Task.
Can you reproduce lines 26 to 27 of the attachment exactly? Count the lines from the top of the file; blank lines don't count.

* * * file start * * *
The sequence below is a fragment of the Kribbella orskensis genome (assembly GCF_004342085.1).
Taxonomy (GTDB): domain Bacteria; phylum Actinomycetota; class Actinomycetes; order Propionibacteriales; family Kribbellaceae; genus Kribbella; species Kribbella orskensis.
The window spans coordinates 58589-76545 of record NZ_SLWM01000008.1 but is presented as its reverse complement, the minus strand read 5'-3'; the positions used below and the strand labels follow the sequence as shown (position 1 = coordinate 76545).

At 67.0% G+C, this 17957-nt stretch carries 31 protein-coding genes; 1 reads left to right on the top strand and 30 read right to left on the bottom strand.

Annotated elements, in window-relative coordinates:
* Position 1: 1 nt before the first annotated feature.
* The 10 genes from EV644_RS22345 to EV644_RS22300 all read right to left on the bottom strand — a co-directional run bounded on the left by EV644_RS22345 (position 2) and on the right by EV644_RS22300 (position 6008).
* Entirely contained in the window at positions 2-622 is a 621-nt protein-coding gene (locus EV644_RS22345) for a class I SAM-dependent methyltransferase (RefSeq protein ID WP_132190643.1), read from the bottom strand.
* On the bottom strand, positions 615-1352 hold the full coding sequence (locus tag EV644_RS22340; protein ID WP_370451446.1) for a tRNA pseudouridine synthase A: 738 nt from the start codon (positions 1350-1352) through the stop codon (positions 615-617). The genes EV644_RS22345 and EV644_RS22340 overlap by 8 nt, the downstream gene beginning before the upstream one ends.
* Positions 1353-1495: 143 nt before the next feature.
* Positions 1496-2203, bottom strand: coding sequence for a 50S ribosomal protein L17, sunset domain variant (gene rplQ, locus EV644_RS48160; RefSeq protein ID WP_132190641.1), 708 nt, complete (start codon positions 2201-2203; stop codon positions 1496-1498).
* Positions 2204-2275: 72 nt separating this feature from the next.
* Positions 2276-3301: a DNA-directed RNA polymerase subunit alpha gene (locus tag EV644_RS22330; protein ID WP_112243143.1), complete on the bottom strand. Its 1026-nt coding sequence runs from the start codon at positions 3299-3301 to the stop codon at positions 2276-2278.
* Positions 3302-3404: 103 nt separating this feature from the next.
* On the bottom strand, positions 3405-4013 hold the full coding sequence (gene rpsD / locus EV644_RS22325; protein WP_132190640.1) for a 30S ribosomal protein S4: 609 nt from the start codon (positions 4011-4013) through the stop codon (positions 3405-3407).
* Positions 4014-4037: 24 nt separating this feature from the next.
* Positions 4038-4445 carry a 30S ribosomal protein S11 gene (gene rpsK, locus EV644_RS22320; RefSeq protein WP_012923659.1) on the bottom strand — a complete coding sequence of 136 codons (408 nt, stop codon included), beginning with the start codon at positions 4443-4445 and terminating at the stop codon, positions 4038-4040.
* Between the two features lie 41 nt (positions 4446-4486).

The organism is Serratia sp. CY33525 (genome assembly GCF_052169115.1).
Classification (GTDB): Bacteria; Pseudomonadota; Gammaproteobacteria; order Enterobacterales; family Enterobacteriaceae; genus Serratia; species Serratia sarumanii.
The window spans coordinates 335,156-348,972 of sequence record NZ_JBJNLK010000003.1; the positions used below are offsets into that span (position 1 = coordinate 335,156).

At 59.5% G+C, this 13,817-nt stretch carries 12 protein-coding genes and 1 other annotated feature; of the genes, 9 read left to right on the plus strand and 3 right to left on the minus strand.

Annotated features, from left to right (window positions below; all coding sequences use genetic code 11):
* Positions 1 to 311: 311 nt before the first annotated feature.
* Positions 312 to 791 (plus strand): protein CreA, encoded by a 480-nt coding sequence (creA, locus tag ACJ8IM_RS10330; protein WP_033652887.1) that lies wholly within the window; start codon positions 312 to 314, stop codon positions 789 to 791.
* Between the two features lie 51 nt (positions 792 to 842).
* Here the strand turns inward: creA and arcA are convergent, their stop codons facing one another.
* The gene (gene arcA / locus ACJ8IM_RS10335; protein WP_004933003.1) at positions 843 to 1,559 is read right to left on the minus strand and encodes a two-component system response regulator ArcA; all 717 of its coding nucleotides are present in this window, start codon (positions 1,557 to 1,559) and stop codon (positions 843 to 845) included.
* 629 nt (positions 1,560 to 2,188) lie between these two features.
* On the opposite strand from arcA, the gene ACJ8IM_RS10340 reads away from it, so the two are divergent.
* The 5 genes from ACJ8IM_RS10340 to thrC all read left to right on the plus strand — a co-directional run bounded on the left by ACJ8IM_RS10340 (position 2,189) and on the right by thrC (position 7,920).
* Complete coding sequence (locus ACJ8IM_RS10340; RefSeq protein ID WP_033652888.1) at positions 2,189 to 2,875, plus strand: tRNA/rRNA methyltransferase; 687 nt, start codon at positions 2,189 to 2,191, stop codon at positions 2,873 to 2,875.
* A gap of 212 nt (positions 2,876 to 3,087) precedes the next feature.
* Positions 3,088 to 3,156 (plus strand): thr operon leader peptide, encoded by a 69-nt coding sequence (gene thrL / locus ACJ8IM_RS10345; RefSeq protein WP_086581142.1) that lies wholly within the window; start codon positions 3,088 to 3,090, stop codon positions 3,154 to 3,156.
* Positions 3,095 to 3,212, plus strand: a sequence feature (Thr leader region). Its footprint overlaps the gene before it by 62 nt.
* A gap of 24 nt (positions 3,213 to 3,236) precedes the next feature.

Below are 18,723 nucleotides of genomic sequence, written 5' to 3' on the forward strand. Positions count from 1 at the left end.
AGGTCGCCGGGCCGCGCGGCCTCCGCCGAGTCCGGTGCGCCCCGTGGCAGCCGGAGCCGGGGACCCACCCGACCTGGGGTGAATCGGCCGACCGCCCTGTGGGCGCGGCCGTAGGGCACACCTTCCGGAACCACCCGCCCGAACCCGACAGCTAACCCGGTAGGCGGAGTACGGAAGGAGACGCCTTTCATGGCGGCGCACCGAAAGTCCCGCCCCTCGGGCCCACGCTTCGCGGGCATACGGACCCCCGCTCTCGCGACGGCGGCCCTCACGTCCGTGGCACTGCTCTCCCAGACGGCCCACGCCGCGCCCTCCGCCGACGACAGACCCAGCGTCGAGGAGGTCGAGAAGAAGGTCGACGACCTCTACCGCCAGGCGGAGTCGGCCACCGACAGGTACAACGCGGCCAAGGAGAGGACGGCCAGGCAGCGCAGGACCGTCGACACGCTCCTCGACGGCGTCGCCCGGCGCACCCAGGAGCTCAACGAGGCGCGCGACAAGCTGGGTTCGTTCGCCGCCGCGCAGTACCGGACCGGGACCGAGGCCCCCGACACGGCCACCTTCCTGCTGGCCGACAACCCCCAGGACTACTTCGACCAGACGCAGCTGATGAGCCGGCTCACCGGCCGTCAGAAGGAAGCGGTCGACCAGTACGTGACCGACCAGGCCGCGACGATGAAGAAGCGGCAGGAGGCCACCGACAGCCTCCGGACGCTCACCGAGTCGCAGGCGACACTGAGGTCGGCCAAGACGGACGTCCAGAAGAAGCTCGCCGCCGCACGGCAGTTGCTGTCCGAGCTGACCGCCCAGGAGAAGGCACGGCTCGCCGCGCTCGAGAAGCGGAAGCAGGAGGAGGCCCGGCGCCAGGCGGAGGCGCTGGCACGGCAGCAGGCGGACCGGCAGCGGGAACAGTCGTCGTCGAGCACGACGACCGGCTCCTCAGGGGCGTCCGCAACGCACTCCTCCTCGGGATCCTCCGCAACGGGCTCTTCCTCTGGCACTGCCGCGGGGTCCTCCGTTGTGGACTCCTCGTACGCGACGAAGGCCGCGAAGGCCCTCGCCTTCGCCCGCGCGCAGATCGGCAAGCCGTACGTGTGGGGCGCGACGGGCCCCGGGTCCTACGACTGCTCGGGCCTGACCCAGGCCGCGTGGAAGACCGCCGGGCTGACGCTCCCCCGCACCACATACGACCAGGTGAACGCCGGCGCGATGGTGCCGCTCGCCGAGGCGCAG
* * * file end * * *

* Between the two features lie 51 nt (positions 792 to 842).
* Here the strand turns inward: creA and arcA are convergent, their stop codons facing one another.